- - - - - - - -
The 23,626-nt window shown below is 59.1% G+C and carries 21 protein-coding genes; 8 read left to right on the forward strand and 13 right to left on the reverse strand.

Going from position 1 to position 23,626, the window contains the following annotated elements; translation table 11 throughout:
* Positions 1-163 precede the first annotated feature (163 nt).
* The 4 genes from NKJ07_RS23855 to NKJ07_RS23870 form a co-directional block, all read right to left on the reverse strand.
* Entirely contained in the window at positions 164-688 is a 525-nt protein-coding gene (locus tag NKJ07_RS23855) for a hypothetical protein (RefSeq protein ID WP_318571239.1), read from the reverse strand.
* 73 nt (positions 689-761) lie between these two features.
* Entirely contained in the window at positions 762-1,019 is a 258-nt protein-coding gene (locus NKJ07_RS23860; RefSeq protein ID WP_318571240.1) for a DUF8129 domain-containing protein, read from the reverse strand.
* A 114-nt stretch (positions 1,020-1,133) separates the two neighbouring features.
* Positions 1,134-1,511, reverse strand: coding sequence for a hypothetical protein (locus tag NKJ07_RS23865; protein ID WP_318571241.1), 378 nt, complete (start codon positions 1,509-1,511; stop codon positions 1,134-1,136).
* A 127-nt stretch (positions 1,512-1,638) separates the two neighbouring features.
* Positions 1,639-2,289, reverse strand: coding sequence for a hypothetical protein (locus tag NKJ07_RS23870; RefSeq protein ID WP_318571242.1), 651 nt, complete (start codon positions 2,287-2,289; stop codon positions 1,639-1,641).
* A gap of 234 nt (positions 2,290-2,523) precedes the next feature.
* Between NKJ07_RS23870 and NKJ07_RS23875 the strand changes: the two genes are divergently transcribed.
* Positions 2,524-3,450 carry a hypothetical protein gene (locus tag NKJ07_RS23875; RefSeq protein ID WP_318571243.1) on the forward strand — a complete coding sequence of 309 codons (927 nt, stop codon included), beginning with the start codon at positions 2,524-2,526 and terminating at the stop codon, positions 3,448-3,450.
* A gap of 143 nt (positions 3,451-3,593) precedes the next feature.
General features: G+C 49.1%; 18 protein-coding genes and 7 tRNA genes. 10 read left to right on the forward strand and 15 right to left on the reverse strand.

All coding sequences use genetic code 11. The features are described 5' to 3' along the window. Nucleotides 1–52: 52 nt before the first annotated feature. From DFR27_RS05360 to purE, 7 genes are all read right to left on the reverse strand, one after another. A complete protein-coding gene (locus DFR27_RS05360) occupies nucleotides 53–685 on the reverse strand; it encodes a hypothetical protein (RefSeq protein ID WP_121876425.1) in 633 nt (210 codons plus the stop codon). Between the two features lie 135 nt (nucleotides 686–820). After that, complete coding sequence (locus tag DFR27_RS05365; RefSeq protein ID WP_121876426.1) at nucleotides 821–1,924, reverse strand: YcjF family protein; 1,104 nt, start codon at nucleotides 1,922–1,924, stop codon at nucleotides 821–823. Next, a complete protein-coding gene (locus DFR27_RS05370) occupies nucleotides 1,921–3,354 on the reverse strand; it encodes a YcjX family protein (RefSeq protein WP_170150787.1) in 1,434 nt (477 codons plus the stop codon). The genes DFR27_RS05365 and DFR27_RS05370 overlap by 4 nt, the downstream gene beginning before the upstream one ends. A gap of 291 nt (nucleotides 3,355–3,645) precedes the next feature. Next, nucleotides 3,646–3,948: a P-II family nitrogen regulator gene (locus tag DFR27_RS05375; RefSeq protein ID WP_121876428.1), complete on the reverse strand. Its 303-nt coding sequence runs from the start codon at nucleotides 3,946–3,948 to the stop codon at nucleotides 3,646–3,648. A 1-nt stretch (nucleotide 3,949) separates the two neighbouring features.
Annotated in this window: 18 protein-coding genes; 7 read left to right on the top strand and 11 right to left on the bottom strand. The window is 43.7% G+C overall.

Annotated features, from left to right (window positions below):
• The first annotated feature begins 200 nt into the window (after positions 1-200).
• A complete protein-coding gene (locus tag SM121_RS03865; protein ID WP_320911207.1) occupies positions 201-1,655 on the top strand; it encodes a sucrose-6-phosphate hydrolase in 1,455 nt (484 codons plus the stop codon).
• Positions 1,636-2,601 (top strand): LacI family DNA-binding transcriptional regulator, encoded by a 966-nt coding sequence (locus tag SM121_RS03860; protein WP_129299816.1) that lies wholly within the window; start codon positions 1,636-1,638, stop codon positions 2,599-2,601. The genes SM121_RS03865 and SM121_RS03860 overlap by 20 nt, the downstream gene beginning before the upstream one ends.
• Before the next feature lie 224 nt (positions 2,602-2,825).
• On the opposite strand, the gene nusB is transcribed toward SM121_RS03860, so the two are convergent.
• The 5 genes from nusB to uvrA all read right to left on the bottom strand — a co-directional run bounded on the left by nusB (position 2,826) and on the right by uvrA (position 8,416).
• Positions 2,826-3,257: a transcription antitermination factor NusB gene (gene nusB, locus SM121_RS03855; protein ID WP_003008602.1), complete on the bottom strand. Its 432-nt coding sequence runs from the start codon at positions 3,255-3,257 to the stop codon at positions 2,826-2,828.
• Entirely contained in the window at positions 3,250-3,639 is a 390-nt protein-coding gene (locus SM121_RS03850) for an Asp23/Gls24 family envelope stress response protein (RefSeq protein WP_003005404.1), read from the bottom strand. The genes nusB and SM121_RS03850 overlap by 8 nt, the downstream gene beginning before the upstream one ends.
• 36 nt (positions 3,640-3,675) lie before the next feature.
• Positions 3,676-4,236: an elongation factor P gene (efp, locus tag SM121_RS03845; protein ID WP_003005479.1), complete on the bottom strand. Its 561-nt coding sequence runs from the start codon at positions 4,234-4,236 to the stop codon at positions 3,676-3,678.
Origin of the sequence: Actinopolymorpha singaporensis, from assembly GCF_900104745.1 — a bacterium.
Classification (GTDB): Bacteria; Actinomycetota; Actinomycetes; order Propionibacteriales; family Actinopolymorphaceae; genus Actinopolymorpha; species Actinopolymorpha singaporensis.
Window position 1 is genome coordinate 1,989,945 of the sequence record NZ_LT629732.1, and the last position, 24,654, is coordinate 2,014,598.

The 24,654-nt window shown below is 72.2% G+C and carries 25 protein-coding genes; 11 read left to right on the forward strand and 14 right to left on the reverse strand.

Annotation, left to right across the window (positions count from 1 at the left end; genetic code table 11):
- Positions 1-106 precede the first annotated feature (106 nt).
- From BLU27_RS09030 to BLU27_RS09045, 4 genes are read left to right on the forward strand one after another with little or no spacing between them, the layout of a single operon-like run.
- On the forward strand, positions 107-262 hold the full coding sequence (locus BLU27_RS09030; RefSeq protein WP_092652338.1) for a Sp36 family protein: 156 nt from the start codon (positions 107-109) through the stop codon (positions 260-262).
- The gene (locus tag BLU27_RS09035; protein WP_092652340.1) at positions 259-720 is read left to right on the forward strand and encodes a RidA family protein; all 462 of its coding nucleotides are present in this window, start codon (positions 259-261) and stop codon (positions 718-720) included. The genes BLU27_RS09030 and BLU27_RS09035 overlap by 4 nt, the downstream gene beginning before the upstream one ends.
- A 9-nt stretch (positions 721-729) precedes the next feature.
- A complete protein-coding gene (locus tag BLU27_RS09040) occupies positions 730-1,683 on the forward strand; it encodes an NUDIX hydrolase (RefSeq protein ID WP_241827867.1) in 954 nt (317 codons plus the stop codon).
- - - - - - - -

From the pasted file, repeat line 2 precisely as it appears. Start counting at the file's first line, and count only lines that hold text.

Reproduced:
Going from position 1 to position 23,626, the window contains the following annotated elements; translation table 11 throughout: